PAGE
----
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Sober Speculation: Sega’s 60th Anniversary Surprise

Sega apparently has something big lined up for next week. Let's speculate.

Update 5/29/2020 7:00 PM: Added another Sega Shiro at the end. It only makes the whole thing more confusing.

I should be clear: there’s probably no such thing as “sober” speculation; we’re all drunk on our own hopes and biases and my own intoxicated bias here is based on Zenji Nishikawa’s scandalous promise that he’s got a “huge scoop” about Sega for the June 4th issue of Weekly Famitsu. Whoa.

Someone saying they’ve got a big scoop is one thing, but Nishikawa is claiming this announcement is “on the level” of Wired’s exclusive on the PS5. Nishikawa is quoted as saying he “interviewed a certain company’s executive and technical staff, [and] it’s really revolutionary… really, it’s a revolution.” Apparently this announcement, which he confirmed to be about Sega, will “rile up the games industry.”

You’d be forgiven for thinking this is about a new console–and you’d hardly be alone. After all, what-the-hell-else could this be given the language used here? Something on the level of Wired’s feature on the PS5, something that’s “revolutionary?” So! Let’s go through some possibilities before we get drunk on thoughts of a new console–the thought of which would be insane–both in terms of how cool that would be…and how literally insane Sega or anyone else would be for trying to do that.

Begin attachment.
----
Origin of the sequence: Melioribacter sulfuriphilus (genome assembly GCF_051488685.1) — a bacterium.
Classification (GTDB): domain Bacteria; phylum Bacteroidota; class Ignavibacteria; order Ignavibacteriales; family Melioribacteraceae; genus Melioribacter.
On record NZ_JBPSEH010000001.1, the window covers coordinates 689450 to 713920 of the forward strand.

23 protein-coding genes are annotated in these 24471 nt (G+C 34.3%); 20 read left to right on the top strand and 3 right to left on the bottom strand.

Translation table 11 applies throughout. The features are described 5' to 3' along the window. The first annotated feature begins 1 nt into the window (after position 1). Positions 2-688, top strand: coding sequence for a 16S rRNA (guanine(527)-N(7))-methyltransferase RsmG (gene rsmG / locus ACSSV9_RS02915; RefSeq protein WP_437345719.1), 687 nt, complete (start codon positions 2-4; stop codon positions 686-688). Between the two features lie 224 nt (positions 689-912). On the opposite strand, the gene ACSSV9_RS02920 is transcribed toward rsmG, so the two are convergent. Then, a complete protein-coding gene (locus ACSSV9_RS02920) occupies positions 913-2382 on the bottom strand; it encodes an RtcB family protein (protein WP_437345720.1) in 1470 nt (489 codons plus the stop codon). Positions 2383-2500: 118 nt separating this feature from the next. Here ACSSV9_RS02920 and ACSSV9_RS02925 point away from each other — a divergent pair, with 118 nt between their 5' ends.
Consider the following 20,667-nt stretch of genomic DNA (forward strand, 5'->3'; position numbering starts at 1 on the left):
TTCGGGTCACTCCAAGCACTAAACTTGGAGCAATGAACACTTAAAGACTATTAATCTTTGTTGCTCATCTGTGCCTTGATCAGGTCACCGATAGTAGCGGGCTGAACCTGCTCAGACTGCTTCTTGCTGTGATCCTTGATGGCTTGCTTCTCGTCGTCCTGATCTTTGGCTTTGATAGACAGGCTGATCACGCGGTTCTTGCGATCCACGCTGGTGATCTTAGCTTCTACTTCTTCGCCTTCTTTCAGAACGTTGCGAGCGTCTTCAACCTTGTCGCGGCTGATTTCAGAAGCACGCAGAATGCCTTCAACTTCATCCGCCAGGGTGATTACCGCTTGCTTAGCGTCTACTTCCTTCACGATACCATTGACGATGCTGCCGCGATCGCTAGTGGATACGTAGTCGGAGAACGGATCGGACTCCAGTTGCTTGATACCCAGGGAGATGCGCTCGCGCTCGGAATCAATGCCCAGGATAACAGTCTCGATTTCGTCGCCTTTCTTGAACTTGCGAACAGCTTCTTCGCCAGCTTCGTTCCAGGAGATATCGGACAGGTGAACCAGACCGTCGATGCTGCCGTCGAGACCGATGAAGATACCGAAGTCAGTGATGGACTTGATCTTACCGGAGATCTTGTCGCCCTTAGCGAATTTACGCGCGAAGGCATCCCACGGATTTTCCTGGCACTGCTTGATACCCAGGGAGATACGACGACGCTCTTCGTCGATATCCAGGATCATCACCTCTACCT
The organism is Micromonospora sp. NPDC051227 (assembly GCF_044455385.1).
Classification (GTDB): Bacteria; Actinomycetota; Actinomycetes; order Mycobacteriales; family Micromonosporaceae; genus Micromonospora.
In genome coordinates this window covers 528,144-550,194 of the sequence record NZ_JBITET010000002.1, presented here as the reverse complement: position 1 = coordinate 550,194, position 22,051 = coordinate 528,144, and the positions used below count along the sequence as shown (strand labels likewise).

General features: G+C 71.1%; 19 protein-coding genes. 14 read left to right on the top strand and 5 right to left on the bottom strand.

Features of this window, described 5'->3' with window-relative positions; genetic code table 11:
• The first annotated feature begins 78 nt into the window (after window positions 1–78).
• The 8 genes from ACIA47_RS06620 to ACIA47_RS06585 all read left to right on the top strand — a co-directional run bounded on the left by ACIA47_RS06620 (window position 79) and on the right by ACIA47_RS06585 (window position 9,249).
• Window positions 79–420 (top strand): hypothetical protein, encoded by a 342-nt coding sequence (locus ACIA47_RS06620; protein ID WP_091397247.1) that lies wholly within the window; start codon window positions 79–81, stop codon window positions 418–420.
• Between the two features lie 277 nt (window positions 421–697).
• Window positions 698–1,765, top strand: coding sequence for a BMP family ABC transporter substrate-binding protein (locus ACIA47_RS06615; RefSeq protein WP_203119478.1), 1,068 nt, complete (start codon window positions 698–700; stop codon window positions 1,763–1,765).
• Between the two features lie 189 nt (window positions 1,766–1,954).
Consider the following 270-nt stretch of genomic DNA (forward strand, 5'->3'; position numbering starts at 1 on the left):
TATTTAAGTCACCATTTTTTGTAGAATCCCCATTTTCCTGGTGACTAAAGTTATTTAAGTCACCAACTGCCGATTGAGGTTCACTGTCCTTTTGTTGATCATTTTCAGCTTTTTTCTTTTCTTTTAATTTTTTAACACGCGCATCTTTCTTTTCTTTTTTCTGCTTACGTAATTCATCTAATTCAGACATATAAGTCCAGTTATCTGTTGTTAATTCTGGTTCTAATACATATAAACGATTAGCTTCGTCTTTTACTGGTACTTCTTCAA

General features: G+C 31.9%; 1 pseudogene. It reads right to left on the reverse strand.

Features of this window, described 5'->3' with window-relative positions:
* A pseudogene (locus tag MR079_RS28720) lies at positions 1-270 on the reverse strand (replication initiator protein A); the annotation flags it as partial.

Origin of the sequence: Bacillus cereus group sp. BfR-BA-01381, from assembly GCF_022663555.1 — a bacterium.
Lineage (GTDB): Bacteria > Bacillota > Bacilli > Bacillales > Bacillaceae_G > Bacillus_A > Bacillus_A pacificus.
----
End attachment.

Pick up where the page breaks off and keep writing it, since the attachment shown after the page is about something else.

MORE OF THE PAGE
First, let’s be clear on the facts:

  • Sega’s 60th Anniversary (founded on June 3rd, 1960) is next week.
  • Back in March, Sega launched a new website for a new character, Sega Shiro.
  • This week, Nishikawa promises a scoop with “revolutionary” news that will “rile up the games industry.”
  • Sega itself has promised “a variety of special contents for this 60th anniversary.”

Yup. That’s a Japanese ad alright. So…what the hell is coming next week?

Some Kind of Sega-Related Service (Streaming, On-Demand, etc.)?

Likely, but hardly revolutionary.

Sega has a large catalog of games and a deep history. The industry is embracing streaming and digital on-demand services such as Xbox Games Pass more and more; some might even claim it’s the eventual future of gaming altogether. Put two and two together, and this seems to make some sense here.

A large catalog and legacy is a perfect fit for a new streaming or on-demand service that’s priced competitively. It would hardly be surprising, but most importantly, would it be a “revolution” that would “rile up the games industry?”

Sony’s had a streaming service with PS Now for quite a while; Microsoft has Project xCloud on the horizon; Google is still trying to convince us Stadia is a thing; and Amazon, of course, will be trying to force one on us soon enough.

So unless Sega has some kind of timespace-defying tech (you know, like “Negative Latency“) for a game streaming service, I can’t imagine that such an announcement would be revolutionary given that it’s already being done. Expected? Sure! But it ain’t “riling up” the game’s industry unless Sega is really just that into themselves.